There are always trends and speculations about the difference between marketing for B2B and B2C. But the reality we need to spread is that they’re not all that different. Behind all B2B brands, are people marketing to other people interested in information, your brand story, and what opportunities working together can create. There are a plethora of myths attached to the design and redesign of a website to accurately and effectively reflect your product or service. Now it’s time to debunk some of these myths.
B2B websites sometimes get a reputation of being the more boring and drab sibling to B2C sites and brands. Au contraire, my friends: if you’re seeing drab B2B sites, it’s probably because they are outdated or immersed in the false idea that their site is “good enough.” B2B sites are far from dull!
Here are some of our favorite (Sköna designed and developed) B2B sites: MariaDB, Telavox, and Punch.
Here are the top seven myths about B2B websites and marketing:
Myth #1: B2B marketing should be directed towards businesses – not people
Websites should always be directed towards people. How can your site appeal to your audience? Don’t angle towards a company solely but understand that there are always people interacting with you behind a product. In the end, even B2B companies are selling to real people.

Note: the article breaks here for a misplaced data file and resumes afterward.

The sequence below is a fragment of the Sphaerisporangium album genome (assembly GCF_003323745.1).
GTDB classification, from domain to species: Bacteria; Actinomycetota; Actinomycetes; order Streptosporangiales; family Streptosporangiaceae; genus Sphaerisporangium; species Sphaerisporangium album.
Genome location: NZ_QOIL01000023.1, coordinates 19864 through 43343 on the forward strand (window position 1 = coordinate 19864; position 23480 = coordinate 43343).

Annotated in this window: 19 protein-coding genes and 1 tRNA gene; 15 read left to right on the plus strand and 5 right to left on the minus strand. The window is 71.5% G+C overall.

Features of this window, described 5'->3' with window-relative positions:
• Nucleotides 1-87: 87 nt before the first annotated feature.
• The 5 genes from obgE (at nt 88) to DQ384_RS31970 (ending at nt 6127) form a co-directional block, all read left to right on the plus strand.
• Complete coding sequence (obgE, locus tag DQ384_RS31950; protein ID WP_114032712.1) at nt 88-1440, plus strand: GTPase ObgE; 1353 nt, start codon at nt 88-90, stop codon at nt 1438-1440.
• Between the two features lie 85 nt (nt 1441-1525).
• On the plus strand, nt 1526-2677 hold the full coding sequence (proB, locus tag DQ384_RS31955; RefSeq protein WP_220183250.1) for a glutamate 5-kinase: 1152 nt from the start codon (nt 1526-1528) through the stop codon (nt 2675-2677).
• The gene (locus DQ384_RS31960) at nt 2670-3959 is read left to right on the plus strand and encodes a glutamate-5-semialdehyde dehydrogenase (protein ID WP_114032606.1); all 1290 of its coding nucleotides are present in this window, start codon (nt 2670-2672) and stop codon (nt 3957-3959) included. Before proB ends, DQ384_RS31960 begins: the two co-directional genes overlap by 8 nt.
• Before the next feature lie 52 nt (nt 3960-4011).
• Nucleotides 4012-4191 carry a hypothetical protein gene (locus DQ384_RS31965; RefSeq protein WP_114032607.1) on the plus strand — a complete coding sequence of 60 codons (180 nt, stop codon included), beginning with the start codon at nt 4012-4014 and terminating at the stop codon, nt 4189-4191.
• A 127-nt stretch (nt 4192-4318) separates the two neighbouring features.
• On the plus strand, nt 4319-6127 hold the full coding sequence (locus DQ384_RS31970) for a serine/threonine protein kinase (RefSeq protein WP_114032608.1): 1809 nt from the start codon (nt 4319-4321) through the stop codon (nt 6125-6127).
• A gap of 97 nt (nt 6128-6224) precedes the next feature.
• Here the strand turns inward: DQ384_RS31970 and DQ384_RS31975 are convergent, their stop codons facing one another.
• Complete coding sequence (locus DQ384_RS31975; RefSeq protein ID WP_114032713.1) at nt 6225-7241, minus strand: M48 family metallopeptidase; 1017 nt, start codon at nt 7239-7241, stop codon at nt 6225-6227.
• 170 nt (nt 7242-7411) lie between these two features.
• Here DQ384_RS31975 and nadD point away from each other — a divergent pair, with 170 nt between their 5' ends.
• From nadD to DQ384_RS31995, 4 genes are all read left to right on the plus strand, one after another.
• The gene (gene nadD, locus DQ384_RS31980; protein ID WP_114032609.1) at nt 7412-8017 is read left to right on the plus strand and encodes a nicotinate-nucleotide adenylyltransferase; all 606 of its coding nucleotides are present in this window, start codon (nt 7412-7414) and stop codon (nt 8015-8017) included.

Create a site that appeals to people, specifically decision-makers. By designing a site with the intention to reach this audience and creating an experience that resonates with them, you are far more likely to pique their interest and hopefully, gain a loyal customer.
Myth #2: Sales aren’t really made through B2B websites
So false – your website is your first impression. B2B websites need to intrigue and inform just as much as B2C. We live in the age of the internet. Fast wifi brings joy. Good websites means conversions. Long gone are the days of cold calling – a good B2B site is full of transactional cues.
Including ways to seamlessly book a demo, set up meetings and hook potential customers with free trials are crucial to sales. All of these are ways to create a positive experience for potential customers and positively sway their intent to enter your sales funnel.
A good website allows the consumer to move through the decision process faster than any other way. A good sale is supported or led by the quality of your website and is a reflection of working with your brand. With Forrester predicting US B2B eCommerce will hit $1.8 trillion in sales and account for 17% of B2B sales in the US by 2023 – it’s good to remember your site is where these sales can happen.
Myth #3: Sales are the only objective of a B2B site
Sales are an objective but not the only one. If you don’t care for the bigger picture, you will lose out on sales, loyal customers, and marketing opportunities. A B2B site needs to curate a story, create chemistry and establish an emotional connection with the visitor just as much as a B2C site.